Museum event to honor spirit of Dr. King

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Dr. Martin Luther King Jr. had a dream for America, and an annual event Saturday night at the Mount Airy Museum of Regional History will illustrate how it’s been realized in Surry County.   The theme for this year’s program featuring musical and other activities — scheduled from 7 to 9:30 p.m. on the third-floor meeting room of the museum — is “In the Spirit of Dr. Martin Luther King Jr.: Surry Countians Continuing the Dream.”

“It has something for everybody,” Cheryl Yellow Fawn Scott said of the multi-faceted and entertaining event she will emcee with LaDonna McCarther. The event is free and open to the public. It is co-sponsored by the museum and the Mount Airy/Surry County Branch of the National Association of University Women (NAUW), of which Scott is president.  “This is actually our 13th one,” Scott said of the museum event honoring King which was snowed out one year. But a common denominator throughout that period has been heavy attendance by local residents.  “Last year it was literally standing room only,” Scott added of the program that tends to attract around 125 people.  It is designed to be one of healing which focuses on the sacrifices, love, learning, service, perseverance and hope of the African-American community of Surry County.  “It’s supported well by the community and it’s a wonderful evening,” Scott said.

Dream lives

Modern tributes to Dr. King, who died in 1968 and whose birthday will be celebrated nationwide on Monday, usually focus on his many famous quotes and King’s role in the Civil Rights Movement.  Saturday night’s gathering at the museum will include plenty of remembrances of his historic life and shows of gratitude for the lessons learned from King. But it will be just as focused on the here and now in terms of how his work is still under way through others, Scott said in reference to the program theme that stresses moving forward together.  “It’s also an opportunity to get to know people in Mount Airy who are living out that dream,” she said of King’s unifying message of education, inclusion and equal opportunity for all citizens to better themselves and succeed.  Eight local residents will be recognized Saturday night for exemplifying those lessons in their daily lives: Dr. Carolyn McCarther Watkins, Ron Snow, Bishop Tony Carter, Jackie Snow, Clinton Brim, Vera Reynolds, Clinton Carter and Anise Hickman.  One of the eight will receive the 2017 Martin Luther King Dreamer’s Award, which is based on the “I Have a Dream” speech King delivered in 1963 from the steps of the Lincoln Memorial in Washington, D.C.  The accomplishments of Surry youths in such fields as education, church activities and sports also will be recognized during Saturday night’s program.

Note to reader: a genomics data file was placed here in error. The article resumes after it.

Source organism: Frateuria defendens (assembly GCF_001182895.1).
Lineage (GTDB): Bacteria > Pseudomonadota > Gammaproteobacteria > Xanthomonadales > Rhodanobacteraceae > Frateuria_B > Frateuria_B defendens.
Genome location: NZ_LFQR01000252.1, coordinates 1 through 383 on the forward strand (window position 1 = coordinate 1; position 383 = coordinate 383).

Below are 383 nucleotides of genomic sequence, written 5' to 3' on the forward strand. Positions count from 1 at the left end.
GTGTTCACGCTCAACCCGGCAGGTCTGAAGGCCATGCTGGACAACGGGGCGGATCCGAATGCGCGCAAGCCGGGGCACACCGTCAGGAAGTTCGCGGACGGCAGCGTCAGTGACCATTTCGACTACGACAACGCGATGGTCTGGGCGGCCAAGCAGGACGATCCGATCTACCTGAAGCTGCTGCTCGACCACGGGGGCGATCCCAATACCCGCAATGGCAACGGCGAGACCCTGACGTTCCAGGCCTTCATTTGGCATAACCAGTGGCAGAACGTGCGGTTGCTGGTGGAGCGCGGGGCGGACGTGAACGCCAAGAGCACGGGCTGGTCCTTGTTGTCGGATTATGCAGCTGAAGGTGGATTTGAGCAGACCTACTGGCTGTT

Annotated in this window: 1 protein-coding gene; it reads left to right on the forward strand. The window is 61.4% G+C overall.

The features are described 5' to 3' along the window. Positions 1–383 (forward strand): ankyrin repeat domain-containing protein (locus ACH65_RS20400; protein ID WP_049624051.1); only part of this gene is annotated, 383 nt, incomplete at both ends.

Music and more

There is also an entertainment aspect of the MLK event which has proven popular over the years.  “It’s an opportunity to come together and it’s a community event — it’s one that’s filled with music and different types of performances,” Scott explained.  The program typically features dance, readings of poetry from Maya Angelou and others and songs including the national anthem.  A new attraction this year will be a performance by local theatrical figure Brack Llewellyn, whose is expected to illuminate a side of Martin Luther King Jr. people don’t know about.  The program further will include special singing by the Chestnut Ridge Primitive Progressive Baptist Church choir, storytelling, prayer and a candle-lighting ceremony honoring King.  Light refreshments are to be served after it concludes.  While admission to the event is free, donations will be accepted.

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